Adding Policy Assertions
A text message content is XML text.
A bytes message content is a byte array.
SOAP the default format. SOAP refers to a SOAP envelope as message payload. For SOAP messages, all WS-Security features are available to provide message level authentication, encryption and signature support.
XML is either a request or response document as plain XML with no SOAP envelope. For plain XML messages, message level security is not available and you must control access by configuring authorization restrictions on JNDI lookups for the destinations through your application server's administration console.
If desired, specify a non-negative integer for a message handling priority. The default value is 0, which means that the default for the provider is used.
JMS defines a 10-level priority value with 0 as the lowest and 9 as the highest. Clients should consider 0-4 as gradients of normal priority and 5-9 as gradients of expedited priority. Priority is set to 4, by default.
This setting controls whether or not the JMS provider persists messages to storage for all processes. The default is
to instruct the JMS provider to ensure that a message is not lost in transit in case of a JMS provider failure. A message sent with this delivery mode is logged to stable storage when it is sent. Note that persistent delivery requires that your JMS provider be configured with storage. Also, there is usually a performance hit with persisting messages.
if desired. This mode does not require any knowledge of how a provider is configured for storage.
This setting allows you to specify the amount of time an unconsumed message remains on a queue (in milliseconds). If a message will become obsolete after a certain period, you may want to set an expiration time. The destruction of obsolete messages conserves storage and computing resources.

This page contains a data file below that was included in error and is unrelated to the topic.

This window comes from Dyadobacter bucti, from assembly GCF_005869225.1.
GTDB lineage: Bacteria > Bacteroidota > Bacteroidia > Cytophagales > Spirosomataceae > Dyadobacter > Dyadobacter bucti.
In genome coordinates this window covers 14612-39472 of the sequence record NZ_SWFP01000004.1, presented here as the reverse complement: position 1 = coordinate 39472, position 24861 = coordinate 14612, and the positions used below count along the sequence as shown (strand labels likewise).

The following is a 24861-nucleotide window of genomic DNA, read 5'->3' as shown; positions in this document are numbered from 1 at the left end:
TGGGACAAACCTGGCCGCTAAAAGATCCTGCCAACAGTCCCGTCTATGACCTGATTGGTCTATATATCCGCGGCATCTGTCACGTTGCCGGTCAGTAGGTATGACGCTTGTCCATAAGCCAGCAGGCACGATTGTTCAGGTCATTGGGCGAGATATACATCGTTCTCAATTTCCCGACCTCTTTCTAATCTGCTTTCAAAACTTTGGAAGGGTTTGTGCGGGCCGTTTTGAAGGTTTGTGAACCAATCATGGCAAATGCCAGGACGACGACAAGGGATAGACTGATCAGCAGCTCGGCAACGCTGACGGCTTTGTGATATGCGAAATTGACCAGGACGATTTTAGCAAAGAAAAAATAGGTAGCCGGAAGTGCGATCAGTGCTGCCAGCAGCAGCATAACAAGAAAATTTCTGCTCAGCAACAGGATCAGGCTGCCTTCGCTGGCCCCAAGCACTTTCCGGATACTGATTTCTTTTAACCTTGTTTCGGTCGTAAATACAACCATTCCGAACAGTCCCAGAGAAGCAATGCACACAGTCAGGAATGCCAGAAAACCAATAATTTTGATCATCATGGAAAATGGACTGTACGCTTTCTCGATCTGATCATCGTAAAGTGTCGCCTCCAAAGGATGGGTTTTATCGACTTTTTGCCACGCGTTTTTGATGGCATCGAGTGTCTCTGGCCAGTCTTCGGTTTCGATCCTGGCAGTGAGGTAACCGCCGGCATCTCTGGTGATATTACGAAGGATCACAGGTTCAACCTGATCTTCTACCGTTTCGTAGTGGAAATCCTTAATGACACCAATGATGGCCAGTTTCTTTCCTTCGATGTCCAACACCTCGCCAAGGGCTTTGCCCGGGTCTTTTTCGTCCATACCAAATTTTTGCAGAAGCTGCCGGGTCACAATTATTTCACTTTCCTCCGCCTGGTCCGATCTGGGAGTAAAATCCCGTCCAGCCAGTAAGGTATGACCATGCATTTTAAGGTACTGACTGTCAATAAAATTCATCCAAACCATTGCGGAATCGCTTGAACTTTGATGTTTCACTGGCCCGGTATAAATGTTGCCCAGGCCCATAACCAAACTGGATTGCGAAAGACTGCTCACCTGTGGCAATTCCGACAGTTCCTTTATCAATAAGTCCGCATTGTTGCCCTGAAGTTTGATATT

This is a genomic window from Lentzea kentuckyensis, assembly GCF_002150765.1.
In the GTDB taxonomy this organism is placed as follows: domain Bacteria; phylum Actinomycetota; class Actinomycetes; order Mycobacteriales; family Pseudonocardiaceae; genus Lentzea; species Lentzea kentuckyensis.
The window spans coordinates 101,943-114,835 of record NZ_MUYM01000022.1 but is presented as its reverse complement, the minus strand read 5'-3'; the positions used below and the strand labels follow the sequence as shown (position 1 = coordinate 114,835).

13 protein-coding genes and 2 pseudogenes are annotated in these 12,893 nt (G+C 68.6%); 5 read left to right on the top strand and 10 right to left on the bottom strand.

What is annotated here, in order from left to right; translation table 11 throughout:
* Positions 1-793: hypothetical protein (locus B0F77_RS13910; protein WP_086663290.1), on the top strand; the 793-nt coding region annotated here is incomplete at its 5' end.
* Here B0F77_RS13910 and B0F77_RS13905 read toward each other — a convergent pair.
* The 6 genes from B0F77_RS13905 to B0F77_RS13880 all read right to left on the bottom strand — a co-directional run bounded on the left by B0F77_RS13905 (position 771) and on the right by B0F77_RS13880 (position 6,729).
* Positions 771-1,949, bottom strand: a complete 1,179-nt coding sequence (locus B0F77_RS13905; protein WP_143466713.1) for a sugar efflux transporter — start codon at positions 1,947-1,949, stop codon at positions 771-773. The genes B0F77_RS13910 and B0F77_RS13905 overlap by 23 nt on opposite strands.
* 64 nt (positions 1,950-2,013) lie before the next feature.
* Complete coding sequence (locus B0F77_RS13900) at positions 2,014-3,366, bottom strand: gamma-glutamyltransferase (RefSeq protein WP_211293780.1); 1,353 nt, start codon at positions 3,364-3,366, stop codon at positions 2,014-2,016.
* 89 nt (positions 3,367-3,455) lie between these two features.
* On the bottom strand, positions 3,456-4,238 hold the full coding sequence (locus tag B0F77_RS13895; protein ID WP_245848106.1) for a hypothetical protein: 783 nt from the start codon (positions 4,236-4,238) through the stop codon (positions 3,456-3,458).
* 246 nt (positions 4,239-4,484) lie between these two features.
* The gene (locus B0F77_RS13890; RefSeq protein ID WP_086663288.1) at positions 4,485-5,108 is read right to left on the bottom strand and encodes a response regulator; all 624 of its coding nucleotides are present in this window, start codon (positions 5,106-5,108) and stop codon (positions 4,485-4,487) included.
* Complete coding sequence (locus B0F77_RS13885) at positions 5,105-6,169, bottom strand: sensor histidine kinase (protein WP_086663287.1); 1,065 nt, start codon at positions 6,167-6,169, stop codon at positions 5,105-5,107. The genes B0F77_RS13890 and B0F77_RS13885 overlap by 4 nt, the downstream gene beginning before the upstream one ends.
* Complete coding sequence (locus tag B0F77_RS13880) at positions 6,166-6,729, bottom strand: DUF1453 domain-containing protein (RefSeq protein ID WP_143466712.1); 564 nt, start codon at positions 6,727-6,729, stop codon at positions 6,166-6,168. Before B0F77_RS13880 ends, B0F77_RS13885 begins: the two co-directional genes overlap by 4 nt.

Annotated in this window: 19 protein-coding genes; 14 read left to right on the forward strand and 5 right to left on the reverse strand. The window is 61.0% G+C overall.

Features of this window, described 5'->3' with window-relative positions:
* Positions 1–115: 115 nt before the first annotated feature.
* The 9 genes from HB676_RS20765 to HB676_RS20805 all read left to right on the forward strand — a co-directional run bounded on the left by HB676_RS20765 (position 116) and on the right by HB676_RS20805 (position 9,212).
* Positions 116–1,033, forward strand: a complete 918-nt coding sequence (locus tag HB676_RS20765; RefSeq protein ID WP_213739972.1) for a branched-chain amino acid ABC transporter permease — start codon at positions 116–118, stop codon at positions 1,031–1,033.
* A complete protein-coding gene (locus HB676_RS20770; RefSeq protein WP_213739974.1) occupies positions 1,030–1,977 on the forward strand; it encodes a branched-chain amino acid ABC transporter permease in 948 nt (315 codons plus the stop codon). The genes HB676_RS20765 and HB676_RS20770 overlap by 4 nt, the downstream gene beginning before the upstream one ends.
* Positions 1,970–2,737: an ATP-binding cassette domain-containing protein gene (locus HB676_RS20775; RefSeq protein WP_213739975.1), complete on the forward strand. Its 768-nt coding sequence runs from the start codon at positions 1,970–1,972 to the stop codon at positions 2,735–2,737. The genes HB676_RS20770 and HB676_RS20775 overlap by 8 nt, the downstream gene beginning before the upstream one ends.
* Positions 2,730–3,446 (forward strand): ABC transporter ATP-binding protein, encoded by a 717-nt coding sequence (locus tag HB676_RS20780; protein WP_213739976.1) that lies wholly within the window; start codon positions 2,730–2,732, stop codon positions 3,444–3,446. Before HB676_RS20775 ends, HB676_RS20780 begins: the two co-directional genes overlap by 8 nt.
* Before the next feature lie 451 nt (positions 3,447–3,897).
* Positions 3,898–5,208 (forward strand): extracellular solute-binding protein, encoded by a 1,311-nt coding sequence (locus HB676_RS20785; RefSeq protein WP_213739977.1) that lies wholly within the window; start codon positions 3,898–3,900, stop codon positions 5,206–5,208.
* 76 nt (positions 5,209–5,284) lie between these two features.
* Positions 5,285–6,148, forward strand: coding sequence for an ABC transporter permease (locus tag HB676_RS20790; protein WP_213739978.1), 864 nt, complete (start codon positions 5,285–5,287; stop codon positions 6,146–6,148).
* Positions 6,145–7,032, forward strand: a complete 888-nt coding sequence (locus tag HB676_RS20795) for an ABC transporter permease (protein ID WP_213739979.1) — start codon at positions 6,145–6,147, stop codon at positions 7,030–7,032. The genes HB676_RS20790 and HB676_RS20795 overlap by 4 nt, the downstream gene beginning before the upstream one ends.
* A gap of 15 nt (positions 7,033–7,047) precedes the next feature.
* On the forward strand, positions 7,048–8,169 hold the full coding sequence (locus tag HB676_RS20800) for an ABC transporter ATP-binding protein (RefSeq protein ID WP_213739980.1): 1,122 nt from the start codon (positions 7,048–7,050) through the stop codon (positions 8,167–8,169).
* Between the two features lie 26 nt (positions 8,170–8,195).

The default setting is 0, which means that the default for the provider is used. Typically, this means that messages never expire and remain on the queue forever.
In the Process Console, you can add multiple JMS Provider configurations. If you want to use one other than the default, you can specify the Manager name for a JMS Provider that has been configured.
Other attributes, such as the correlation id and expiration, can be set dynamically at runtime through a copy operation to the partner endpoint.
correlates response messages for two-way operations. By default, Process Server use the
of the request as the unique correlation Id. You can use the default correlation id with an external consumer, provided that consumer will propagate the
from the request. If you notice a problem with invoke timeouts, a missing/incorrect correlation id can be the cause.
If the consumer will not propagate the correlation ID from the request, you can set an explicit
as an override in this policy. Note that using a static value becomes problematic if there could be more than one invoke waiting for a response on the same queue. If responses all use the same correlation id, there is no way to distinguish which response goes where. A workaround for this is to use a temporary queue for receiving responses. If using a temporary queue for responses, a correlation id is not necessary since there will be a unique temporary queue for each request-response pair.
is time in milliseconds from its dispatch time that a produced message should be retained by the message system.
Here is an example of a policy assertion added to a partner endpoint dynamically in a copy operation:
jmsExpiration = "9999999999"/>
Configuring the Messaging Service in the Process Console
To take advantage of JMS messaging, your Process Server administrator must enable the Messaging Service within the Process Console. See the
Process Console Help